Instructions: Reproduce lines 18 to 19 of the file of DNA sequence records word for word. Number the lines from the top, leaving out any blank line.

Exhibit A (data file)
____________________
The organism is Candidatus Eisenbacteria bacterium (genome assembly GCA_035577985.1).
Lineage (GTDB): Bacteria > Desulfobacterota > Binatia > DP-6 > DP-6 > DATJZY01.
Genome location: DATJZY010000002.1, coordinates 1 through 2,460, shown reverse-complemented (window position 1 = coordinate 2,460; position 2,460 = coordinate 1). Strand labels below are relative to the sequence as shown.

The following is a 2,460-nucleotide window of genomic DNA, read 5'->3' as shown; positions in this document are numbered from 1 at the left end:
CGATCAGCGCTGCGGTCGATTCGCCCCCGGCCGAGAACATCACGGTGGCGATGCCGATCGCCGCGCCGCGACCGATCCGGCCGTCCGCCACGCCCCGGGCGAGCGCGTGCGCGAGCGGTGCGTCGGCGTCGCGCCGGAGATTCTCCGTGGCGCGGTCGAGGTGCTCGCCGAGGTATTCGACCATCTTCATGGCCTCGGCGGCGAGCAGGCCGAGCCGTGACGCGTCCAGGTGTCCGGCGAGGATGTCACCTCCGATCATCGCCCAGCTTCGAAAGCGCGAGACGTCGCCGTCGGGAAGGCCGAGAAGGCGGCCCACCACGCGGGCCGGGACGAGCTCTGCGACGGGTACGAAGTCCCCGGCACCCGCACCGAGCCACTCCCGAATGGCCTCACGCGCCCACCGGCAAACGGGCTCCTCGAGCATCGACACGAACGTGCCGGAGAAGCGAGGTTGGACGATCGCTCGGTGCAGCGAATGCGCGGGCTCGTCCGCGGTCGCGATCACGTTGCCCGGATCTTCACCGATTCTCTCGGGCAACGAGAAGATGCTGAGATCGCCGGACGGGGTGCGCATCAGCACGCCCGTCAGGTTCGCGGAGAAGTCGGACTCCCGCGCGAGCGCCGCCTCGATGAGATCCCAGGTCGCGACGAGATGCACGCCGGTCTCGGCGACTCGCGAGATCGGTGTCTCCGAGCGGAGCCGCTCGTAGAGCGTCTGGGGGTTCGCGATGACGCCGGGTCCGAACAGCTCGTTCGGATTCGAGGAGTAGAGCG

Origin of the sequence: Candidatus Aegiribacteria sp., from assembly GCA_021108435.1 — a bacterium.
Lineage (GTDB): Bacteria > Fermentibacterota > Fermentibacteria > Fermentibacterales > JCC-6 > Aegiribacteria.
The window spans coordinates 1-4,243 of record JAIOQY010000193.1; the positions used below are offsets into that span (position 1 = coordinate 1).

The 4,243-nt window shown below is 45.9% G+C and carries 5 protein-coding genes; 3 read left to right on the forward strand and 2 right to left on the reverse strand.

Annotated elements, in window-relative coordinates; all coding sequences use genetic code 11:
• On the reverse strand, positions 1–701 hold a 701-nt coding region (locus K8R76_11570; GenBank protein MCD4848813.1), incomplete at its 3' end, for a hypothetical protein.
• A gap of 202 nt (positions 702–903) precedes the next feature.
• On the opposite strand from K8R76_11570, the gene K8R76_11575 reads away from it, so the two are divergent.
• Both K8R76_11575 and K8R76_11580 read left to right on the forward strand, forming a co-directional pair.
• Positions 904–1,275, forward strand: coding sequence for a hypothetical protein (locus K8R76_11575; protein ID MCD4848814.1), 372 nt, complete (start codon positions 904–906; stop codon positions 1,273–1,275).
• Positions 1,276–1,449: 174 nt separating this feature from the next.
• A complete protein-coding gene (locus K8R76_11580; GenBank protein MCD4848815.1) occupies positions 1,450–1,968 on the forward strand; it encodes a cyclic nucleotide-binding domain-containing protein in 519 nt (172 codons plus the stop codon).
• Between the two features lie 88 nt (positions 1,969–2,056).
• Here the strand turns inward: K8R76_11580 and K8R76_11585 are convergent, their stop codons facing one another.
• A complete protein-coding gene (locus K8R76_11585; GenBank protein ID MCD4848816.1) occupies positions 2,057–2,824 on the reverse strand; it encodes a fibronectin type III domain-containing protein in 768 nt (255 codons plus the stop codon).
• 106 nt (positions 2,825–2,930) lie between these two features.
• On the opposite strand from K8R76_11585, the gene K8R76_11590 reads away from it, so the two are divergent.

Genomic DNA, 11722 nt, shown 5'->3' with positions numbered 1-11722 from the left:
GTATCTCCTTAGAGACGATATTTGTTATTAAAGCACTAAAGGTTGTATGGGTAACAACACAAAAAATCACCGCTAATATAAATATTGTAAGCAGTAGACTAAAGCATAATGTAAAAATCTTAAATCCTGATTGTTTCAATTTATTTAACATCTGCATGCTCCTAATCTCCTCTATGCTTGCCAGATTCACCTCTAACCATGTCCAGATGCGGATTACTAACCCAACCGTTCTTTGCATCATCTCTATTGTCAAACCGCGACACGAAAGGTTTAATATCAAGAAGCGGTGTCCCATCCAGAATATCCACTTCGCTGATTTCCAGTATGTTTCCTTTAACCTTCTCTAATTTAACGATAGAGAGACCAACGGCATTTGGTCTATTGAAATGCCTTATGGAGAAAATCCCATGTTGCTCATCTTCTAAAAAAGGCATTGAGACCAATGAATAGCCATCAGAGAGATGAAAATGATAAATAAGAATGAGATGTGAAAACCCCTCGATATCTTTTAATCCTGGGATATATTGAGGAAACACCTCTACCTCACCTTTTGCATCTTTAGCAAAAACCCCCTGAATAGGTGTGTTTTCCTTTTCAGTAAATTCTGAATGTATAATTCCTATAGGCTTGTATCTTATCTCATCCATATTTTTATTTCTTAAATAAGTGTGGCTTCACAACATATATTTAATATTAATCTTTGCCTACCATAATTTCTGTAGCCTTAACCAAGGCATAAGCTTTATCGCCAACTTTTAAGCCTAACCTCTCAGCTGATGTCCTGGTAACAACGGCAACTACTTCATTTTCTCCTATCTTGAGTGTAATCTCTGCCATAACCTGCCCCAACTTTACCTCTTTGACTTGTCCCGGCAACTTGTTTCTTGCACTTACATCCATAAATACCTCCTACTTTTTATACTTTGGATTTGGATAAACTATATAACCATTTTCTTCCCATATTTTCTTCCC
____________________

• Between the two features lie 88 nt (positions 1,969–2,056).
• Here the strand turns inward: K8R76_11580 and K8R76_11585 are convergent, their stop codons facing one another.